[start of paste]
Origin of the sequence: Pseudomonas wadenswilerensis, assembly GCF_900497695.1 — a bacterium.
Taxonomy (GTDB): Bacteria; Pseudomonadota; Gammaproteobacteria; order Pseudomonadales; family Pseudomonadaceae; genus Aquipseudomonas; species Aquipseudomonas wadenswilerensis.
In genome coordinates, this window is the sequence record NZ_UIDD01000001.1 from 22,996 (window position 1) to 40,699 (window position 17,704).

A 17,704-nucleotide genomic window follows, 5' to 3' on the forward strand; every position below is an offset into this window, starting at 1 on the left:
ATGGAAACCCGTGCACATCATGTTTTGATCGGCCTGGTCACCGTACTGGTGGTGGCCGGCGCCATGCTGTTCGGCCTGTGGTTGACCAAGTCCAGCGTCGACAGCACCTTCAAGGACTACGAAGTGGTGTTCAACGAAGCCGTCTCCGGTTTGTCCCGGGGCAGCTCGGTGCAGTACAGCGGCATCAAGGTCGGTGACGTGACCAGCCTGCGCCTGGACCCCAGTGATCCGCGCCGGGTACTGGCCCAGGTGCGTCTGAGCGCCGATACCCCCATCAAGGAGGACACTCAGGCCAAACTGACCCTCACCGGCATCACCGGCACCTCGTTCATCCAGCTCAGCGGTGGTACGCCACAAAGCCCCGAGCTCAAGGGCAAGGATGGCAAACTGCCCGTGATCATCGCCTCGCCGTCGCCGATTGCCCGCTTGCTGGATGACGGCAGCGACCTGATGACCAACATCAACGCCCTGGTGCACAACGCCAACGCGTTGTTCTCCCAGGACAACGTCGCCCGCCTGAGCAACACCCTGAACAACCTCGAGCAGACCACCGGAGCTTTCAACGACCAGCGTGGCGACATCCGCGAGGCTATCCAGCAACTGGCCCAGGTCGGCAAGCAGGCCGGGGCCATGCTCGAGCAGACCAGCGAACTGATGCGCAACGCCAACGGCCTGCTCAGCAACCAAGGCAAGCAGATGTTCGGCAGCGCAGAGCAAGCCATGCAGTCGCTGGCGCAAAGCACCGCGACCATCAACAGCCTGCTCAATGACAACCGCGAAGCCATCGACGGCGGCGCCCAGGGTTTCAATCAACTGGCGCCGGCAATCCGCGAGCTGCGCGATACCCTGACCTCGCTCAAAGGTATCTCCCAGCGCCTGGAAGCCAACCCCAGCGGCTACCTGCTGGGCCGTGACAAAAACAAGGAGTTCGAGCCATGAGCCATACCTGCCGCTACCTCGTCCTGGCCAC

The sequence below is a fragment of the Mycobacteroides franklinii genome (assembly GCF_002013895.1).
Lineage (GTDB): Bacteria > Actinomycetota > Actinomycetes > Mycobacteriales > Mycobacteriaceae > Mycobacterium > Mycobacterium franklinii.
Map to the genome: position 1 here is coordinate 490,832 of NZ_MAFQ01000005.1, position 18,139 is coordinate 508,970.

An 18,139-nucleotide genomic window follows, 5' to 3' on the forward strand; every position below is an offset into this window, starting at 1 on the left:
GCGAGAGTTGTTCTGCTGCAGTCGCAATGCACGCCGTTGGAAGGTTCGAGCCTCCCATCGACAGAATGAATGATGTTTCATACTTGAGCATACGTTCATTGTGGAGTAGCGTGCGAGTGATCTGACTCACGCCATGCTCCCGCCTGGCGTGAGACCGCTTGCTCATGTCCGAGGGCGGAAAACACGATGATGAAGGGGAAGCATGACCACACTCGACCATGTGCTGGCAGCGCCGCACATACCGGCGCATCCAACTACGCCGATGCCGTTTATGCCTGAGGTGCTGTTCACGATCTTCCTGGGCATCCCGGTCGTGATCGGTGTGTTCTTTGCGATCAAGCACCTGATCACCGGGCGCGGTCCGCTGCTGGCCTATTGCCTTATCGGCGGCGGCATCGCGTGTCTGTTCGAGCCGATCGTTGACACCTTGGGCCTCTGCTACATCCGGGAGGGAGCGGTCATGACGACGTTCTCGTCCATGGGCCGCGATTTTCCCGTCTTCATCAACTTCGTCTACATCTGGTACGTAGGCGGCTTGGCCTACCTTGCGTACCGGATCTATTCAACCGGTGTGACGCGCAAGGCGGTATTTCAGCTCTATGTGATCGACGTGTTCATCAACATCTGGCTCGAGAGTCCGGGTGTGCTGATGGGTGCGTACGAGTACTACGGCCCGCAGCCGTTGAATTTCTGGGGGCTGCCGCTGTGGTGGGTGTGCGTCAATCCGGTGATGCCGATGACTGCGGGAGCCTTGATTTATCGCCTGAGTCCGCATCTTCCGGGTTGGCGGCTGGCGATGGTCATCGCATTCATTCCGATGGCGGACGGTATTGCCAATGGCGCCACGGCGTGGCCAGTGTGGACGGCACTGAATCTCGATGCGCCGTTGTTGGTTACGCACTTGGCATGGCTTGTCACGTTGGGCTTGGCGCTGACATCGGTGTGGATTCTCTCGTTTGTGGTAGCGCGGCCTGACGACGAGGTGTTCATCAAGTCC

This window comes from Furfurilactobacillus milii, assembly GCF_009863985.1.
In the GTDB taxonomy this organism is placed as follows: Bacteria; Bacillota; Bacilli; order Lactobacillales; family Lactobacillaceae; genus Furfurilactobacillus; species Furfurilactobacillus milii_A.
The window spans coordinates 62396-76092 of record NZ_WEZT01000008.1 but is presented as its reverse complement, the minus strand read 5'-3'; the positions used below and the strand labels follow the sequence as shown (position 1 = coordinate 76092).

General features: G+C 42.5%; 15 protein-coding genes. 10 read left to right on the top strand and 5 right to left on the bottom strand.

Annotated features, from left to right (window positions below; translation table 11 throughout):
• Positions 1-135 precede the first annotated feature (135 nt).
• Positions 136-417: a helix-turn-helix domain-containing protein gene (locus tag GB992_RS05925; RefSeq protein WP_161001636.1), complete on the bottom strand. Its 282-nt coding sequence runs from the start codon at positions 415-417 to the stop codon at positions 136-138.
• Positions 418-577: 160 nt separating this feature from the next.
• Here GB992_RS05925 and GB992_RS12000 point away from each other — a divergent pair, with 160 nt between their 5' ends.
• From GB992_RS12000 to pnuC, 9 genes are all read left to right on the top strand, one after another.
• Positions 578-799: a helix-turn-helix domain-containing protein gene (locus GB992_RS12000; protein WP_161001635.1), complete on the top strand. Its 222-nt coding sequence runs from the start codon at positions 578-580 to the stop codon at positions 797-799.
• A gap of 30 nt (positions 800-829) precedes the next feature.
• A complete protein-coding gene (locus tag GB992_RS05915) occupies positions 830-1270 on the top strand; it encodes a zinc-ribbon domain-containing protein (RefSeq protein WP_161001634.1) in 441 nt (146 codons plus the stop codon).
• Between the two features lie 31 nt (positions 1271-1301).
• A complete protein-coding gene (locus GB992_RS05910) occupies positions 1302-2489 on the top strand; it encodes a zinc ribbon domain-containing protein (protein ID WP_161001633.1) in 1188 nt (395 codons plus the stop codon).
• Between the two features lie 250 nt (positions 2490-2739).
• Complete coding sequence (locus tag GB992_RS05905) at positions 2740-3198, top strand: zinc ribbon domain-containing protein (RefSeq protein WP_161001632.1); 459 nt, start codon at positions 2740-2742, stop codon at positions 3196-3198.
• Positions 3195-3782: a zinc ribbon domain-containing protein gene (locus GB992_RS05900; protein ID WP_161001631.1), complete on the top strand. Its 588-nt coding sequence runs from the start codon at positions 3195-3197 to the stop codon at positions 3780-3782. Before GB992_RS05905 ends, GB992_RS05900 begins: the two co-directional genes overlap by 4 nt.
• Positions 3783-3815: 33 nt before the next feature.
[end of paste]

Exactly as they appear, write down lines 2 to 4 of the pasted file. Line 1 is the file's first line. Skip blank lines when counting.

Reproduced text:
Taxonomy (GTDB): Bacteria; Pseudomonadota; Gammaproteobacteria; order Pseudomonadales; family Pseudomonadaceae; genus Aquipseudomonas; species Aquipseudomonas wadenswilerensis.
In genome coordinates, this window is the sequence record NZ_UIDD01000001.1 from 22,996 (window position 1) to 40,699 (window position 17,704).

A 17,704-nucleotide genomic window follows, 5' to 3' on the forward strand; every position below is an offset into this window, starting at 1 on the left: